Much the same could be said of those cases where an English word has travelled and taken on a new meaning, which native speakers would not understand. A Spaniard footin to a mitin would in fact be jogging to a political assembly. As in Russia, the English ‘meeting’ was adopted in Spain to describe a type of assembly proscribed by dictatorship. When speaking of ‘overhead’, a German speaker might be surprised to learn the reference is to a running cost. For him the English word can be used to describe the administration of a company. Tell a Japanese that someone is ‘moody’ and they will probably want to meet him or her. In Japan the word is used to mean exciting in a somewhat risqué way. Then there is the ubiquitous ‘mobbing’, adopted by many languages to mean bullying in the workplace. This seems a far cry from the Beatles pursued across the tarmac of American airports by a mob of screaming fans until we remember the secondary meaning of mobbing in English: a group of birds attacking a member of the flock. Exploring such differences can provide a conduit for memory.


‘Ass’ besides being outmoded may seem a derogatory term. Nobody would particularly relish being described as one. We are all, however, to a greater or lesser degree, asses when learning a language, victims of the word or expression that cannot be retained, no matter the effort, and the ingrained mistake that can only be corrected at the expense of fluency. We all need a bridge and in providing one we are doing students a favour. Indeed, such bridge building has a broader remit than that cited in the examples given. When a student is trying to grasp an unfamiliar word and we provide a context or illustration we are furnishing a way across. A student is puzzled by the word ‘guess’. Ask him to tell you what you have in your pocket, your mother's maiden name, or your age if you're brave. When he gets it, you have built a link to meaning without having had to explain anything. Even in teaching pronunciation there are frameworks that supply a shortcut, such as ‘one apple, two apples, three apples etc’, the neat way of memorising the rules of connected speech devised by Michael Vaughan-Rees.


In providing such bridges we help ourselves as well. One of the dangers of teaching is staleness: explaining relative clauses or getting bogged down in multi-part phrasal verbs for the umpteenth time can get wearisome - and what is stale for the teller becomes so for the listener. In remaining alive not just to the meaning of words but also to the fascinating dimensions so many contain, we become better bridge-builders and help our students make the new familiar.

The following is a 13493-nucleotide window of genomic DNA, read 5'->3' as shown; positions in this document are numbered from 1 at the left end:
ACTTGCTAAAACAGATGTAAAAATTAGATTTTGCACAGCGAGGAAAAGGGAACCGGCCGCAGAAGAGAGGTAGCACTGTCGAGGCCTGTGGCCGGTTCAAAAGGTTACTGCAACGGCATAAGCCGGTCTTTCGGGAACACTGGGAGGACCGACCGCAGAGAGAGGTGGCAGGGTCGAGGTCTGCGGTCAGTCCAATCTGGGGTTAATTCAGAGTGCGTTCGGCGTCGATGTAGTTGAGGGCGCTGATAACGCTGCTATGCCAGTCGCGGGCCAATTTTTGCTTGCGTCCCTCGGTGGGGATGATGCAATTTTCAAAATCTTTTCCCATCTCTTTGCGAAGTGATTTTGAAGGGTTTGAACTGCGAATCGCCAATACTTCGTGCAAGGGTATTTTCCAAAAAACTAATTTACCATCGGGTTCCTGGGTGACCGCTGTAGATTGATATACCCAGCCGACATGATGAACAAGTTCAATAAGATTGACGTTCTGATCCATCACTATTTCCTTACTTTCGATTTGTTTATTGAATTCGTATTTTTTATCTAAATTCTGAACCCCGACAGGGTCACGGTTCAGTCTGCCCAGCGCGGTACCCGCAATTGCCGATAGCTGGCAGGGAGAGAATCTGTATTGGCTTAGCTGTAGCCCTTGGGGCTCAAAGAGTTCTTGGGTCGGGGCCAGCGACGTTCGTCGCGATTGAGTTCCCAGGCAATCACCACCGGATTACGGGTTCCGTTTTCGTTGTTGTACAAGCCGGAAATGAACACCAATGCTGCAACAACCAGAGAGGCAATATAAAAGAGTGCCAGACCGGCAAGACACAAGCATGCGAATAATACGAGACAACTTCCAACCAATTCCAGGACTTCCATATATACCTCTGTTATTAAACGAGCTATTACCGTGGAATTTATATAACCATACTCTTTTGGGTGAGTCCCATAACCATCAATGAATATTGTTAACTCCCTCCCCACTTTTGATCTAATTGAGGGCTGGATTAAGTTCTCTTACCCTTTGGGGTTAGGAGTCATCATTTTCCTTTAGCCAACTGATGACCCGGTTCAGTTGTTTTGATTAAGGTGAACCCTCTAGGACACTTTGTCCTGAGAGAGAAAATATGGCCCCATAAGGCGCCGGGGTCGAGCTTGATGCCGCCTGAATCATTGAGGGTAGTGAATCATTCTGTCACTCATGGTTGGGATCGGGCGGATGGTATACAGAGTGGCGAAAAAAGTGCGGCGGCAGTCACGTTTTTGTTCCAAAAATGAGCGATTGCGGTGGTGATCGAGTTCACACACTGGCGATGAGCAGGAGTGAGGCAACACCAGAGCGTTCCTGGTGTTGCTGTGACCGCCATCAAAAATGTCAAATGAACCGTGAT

This article first appeared in English Teaching Professional (issue 76, September 2011)


Many words tell a story. The knowledge that “stentorian” derives from Stentor, a herald in Greek mythology, or that “maudlin” takes us back to Mary Magdalen, who wept at the empty tomb after the resurrection of Jesus, can prove a helpful key to lock such terms in memory. Neither word, arguably, is particularly useful to anyone apart from advanced learners, but “derrick” – from Goodman Derrick, a seventeenth century Tyburn hangman (presumably because the tower built over an oil well resembles a scaffold) – is a key term in the oil and gas industry. Similarly, “mentor”, the name of the adviser to whose care Odysseus left his son when he set out for Troy, is a buzzword in business today.

Words that derive from place names and those of people, both real and literary, are a rich seam of anecdote and history that can enrich life in the classroom. There will, of course, be students whose eyes glaze over at any mention of the etymology of such eponyms. Just as often, however, it is students themselves who have a notion of the origin of a term or are intrigued enough to ask where it comes from.


Idioms, as well, are a mine of information about history and vanished customs. They are also often one of the easiest things for students to get wrong or confuse with expressions in their own language: in English, for example, you “pull somebody’s leg” but in Spanish it’s the “hair”. Knowing the source of the phrase “daylight robbery” to be reputedly the eighteenth century window tax, which led to so many bricked in windows in houses of the period, can be a useful aide memoire. Similarly, it may help embed “at the drop of a hat” in a student’s memory if the derivation is explained as the signal used to start a duel. Or that “mad as a hatter” refers to the lunacy induced in hat makers by the poisonous fumes of a key ingredient in their work  — mercury.

One way to exploit this is to make a quiz. What, for example, connects ducks, unqualified doctors and quantum physics? The answer is “quack”, used to denote medical charlatans because “quacksalvers” sold useless cures and potions in Tudor streets. In Finnegan’s Wake James Joyce varied the sound emitted by his Irish ducks to “quark”, the name adopted for a new type of subatomic particle discovered in 1968. What word spelt backwards takes us from neutral to nasty? Try reversing “boy”. How does the name of David Beckham’s wife connect with the richest passengers on nineteenth century cruise ships? The best cabins were port out starboard home, which allegedly gives us “posh”.

Of course, care is needed with this sort of thing. I once told an artist friend “news” derived from “north, east, west, south”. It is a charming explanation but apparently hopelessly wrong: “news” being more mundanely the plural of “new”. Before I could correct things, however, he made a large piece consisting of four hares, one on top of the other, facing each of the cardinal points. The only excuse for this is “artistic licence”, an interesting term whose origin is well worth investigating.

This article first appeared in Teachitworld Newsletter (March 2012) 

Lynne Munn - Poet
Richard Snr- Actor